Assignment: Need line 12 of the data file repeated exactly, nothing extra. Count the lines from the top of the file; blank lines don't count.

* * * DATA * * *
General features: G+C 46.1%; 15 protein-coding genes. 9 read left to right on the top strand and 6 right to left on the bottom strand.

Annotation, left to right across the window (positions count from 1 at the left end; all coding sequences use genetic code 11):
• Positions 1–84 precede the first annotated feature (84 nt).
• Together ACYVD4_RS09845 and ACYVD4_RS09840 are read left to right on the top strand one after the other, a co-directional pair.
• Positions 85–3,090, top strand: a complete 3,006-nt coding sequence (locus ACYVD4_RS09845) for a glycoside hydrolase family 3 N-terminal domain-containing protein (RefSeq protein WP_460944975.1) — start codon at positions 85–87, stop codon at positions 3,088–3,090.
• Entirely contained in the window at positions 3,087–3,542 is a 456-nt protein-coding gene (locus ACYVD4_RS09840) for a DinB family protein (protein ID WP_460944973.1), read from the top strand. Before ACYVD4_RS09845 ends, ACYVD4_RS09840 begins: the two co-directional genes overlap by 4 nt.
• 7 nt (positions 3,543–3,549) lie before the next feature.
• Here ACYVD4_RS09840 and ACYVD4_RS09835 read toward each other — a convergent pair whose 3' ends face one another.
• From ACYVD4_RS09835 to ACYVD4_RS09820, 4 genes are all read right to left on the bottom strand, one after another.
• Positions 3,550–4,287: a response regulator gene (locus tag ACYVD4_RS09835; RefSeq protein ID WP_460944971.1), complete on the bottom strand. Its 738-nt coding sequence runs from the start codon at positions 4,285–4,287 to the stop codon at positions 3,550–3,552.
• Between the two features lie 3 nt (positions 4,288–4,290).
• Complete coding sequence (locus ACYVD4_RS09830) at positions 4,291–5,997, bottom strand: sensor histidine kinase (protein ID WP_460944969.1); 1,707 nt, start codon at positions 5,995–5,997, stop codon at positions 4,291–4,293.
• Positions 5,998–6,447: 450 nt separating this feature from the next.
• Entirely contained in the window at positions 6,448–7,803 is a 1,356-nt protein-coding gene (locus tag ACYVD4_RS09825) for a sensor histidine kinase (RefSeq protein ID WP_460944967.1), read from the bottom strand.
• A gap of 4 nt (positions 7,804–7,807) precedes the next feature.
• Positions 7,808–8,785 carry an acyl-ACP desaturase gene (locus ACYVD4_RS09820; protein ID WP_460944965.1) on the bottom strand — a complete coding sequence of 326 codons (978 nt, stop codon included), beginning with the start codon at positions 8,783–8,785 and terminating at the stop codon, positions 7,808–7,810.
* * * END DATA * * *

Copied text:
• Complete coding sequence (locus ACYVD4_RS09830) at positions 4,291–5,997, bottom strand: sensor histidine kinase (protein ID WP_460944969.1); 1,707 nt, start codon at positions 5,995–5,997, stop codon at positions 4,291–4,293.